The Red Lady

Doctor WhoThe Doctor and Liv arrive in London in the 1960s, expecting to find the Eleven or some sign of him. The Doctor pays a visit to the National Gallery, where he finds that a mysterious stone tablet dating back to ancient Greece, and a mysterious collection of artwork bequeathed to the Gallery after the death of its reclusive owner, has the experts stymied. One of those experts, Helen Sinclair, is none too pleased to find that the Doctor and Liv Chenka have broken into her office, but she’s even more shocked when a colleague – who has been obsessing over the collection of paintings – is killed. When the Doctor examines those pictures, he notices something that Helen’s unfortunate colleague reported: there’s a woman with red hair in each one, and she seems to be moving, as if to summon him. Liv notices something similar about another of the paintings, but sees nothing unusual about the one the Doctor is examining. The Red Lady is calling to each of them…and if they keep looking at her, she can escape from the paintings and dominate their minds forever.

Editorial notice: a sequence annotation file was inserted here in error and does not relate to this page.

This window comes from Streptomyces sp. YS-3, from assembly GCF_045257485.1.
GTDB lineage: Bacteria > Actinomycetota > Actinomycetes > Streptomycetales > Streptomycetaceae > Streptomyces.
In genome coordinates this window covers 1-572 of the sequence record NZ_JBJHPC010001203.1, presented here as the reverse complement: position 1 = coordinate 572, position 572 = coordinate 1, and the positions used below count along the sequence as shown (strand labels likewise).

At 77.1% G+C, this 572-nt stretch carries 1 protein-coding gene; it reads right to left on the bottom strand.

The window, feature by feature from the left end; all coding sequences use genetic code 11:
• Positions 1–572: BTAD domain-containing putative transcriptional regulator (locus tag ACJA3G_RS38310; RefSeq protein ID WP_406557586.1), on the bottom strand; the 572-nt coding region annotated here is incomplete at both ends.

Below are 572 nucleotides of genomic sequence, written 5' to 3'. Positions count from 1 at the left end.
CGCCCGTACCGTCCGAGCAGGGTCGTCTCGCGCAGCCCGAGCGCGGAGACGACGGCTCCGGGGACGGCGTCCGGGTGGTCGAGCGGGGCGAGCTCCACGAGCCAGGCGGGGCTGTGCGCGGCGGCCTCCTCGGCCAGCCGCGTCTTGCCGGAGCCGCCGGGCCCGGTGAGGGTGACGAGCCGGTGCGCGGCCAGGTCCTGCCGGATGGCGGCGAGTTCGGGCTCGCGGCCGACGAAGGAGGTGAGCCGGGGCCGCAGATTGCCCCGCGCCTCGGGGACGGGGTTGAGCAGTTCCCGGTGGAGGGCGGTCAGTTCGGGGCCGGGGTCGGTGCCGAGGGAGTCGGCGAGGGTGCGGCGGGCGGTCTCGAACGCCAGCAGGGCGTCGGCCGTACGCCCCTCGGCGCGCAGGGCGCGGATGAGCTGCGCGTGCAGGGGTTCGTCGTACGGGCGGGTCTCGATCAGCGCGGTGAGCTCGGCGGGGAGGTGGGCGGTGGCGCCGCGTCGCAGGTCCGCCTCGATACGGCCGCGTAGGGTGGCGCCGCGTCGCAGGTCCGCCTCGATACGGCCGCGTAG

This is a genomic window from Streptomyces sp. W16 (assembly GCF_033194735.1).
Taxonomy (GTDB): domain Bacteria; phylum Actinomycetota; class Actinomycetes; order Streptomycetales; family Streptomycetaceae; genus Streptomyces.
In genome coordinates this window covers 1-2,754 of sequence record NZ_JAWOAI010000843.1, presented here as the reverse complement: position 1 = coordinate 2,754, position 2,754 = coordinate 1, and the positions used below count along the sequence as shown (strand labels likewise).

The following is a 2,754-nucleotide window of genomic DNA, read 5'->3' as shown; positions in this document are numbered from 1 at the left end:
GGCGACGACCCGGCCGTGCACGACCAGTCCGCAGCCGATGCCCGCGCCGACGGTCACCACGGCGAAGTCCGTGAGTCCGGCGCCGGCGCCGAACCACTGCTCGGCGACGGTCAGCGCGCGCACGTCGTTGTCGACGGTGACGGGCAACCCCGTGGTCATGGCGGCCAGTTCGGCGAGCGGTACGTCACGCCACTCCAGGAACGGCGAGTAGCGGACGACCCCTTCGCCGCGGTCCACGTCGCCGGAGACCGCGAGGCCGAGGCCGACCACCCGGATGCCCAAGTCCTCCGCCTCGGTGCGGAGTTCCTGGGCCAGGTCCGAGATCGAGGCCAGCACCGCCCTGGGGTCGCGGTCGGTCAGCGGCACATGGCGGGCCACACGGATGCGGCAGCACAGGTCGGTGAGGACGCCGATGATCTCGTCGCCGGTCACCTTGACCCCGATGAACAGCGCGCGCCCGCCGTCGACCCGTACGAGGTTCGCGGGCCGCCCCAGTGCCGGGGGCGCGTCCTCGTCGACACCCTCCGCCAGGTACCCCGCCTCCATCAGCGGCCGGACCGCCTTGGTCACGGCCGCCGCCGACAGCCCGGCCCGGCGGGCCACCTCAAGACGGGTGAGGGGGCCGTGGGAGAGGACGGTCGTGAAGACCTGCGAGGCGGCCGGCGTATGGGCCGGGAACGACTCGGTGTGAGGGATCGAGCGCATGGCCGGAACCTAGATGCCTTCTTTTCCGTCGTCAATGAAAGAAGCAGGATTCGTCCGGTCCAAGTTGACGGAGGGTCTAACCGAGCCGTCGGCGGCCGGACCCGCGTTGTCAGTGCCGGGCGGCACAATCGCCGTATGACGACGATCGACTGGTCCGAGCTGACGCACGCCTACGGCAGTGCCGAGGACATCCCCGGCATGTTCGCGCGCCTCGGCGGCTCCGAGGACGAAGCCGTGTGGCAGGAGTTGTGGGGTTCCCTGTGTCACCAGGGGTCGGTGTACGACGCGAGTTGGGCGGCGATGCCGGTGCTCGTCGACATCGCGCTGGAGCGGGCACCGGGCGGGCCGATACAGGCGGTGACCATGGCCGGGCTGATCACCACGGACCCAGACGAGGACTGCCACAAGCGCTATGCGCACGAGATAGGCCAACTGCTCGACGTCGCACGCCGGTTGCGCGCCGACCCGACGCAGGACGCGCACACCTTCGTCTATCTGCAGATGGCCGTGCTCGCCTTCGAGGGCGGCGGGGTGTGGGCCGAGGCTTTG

Order this CD written by John Dorney
directed by Ken Bentley
music by Wilfredo Acosta

Cast: Paul McGann (The Doctor), Nicola Walker (Liv Chenka), Hattie Morahan (Helen Sinclair), Caroline Langrishe (Red Lady / Rachel), David Yelland (Walter Pritchett), John Voce (Albert Kennedy / Professor)

Timeline: after The Eleven and before The Galileo Trap; before Night Of The Doctor

LogBook entry and review by Earl Green

Review: A superbly creepy stand-alone story, The Red Lady may well bring us the creepiest new adversary for the Doctor since the Weeping Angels first appeared on TV. The scene in which the time travelers fight to look away from her and get her out of their minds is positively scary, with McGann making it positively terrifying that even the Doctor is not immune to her spell. Strangely, all of this is only very tenuously connected to the character of the Eleven – the Red Lady is merely a problem that the TARDIS team happens to encounter as they try to track their new quarry. That’s not a bad thing, but a bit of a surprise to find in the first story following the Eleven’s introduction.

Helen’s introduction as the new companion is handled interestingly: for much of the story, she does not welcome the Doctor and Liv’s presence or help. As usual, as the list of people who can explain what’s happening around here dwindles until it includes just the time travelers, Helen finds herself a bit more cooperative but still adversarial. After all, her attempt to help save the world costs her her livelihood, leaving her with virtually no choice but to join the Doctor and Liv aboard the TARDIS.

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